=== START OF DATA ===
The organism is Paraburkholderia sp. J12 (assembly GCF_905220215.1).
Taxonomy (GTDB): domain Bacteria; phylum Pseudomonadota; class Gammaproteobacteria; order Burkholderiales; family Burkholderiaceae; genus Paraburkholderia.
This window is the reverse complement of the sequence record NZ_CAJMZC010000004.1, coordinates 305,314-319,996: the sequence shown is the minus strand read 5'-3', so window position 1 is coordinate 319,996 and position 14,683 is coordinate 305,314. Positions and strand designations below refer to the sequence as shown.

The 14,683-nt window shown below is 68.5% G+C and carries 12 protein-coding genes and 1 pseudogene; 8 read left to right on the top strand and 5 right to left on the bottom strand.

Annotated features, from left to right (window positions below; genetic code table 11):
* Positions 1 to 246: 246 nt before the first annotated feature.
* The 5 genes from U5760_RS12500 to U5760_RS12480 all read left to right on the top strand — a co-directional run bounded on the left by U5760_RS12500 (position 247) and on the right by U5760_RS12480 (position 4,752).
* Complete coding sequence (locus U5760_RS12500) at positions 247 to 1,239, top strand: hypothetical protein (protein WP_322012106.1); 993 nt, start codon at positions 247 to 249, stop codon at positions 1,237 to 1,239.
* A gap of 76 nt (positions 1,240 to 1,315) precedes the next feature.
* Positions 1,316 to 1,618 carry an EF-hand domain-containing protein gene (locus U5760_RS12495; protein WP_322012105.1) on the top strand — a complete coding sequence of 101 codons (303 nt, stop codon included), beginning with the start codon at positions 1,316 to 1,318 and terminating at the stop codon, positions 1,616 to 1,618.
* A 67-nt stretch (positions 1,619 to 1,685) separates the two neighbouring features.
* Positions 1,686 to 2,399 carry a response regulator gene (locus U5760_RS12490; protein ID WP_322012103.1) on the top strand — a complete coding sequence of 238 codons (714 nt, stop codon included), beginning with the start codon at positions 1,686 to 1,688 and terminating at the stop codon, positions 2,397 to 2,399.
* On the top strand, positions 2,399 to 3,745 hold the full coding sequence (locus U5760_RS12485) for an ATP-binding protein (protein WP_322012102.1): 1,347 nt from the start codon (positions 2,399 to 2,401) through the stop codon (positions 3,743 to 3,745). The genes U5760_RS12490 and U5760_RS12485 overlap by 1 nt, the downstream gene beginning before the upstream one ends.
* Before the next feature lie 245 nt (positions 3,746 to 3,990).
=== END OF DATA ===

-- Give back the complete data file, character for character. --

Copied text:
The organism is Paraburkholderia sp. J12 (assembly GCF_905220215.1).
Taxonomy (GTDB): domain Bacteria; phylum Pseudomonadota; class Gammaproteobacteria; order Burkholderiales; family Burkholderiaceae; genus Paraburkholderia.
This window is the reverse complement of the sequence record NZ_CAJMZC010000004.1, coordinates 305,314-319,996: the sequence shown is the minus strand read 5'-3', so window position 1 is coordinate 319,996 and position 14,683 is coordinate 305,314. Positions and strand designations below refer to the sequence as shown.

The 14,683-nt window shown below is 68.5% G+C and carries 12 protein-coding genes and 1 pseudogene; 8 read left to right on the top strand and 5 right to left on the bottom strand.

Annotated features, from left to right (window positions below; genetic code table 11):
* Positions 1 to 246: 246 nt before the first annotated feature.
* The 5 genes from U5760_RS12500 to U5760_RS12480 all read left to right on the top strand — a co-directional run bounded on the left by U5760_RS12500 (position 247) and on the right by U5760_RS12480 (position 4,752).
* Complete coding sequence (locus U5760_RS12500) at positions 247 to 1,239, top strand: hypothetical protein (protein WP_322012106.1); 993 nt, start codon at positions 247 to 249, stop codon at positions 1,237 to 1,239.
* A gap of 76 nt (positions 1,240 to 1,315) precedes the next feature.
* Positions 1,316 to 1,618 carry an EF-hand domain-containing protein gene (locus U5760_RS12495; protein WP_322012105.1) on the top strand — a complete coding sequence of 101 codons (303 nt, stop codon included), beginning with the start codon at positions 1,316 to 1,318 and terminating at the stop codon, positions 1,616 to 1,618.
* A 67-nt stretch (positions 1,619 to 1,685) separates the two neighbouring features.
* Positions 1,686 to 2,399 carry a response regulator gene (locus U5760_RS12490; protein ID WP_322012103.1) on the top strand — a complete coding sequence of 238 codons (714 nt, stop codon included), beginning with the start codon at positions 1,686 to 1,688 and terminating at the stop codon, positions 2,397 to 2,399.
* On the top strand, positions 2,399 to 3,745 hold the full coding sequence (locus U5760_RS12485) for an ATP-binding protein (protein WP_322012102.1): 1,347 nt from the start codon (positions 2,399 to 2,401) through the stop codon (positions 3,743 to 3,745). The genes U5760_RS12490 and U5760_RS12485 overlap by 1 nt, the downstream gene beginning before the upstream one ends.
* Before the next feature lie 245 nt (positions 3,746 to 3,990).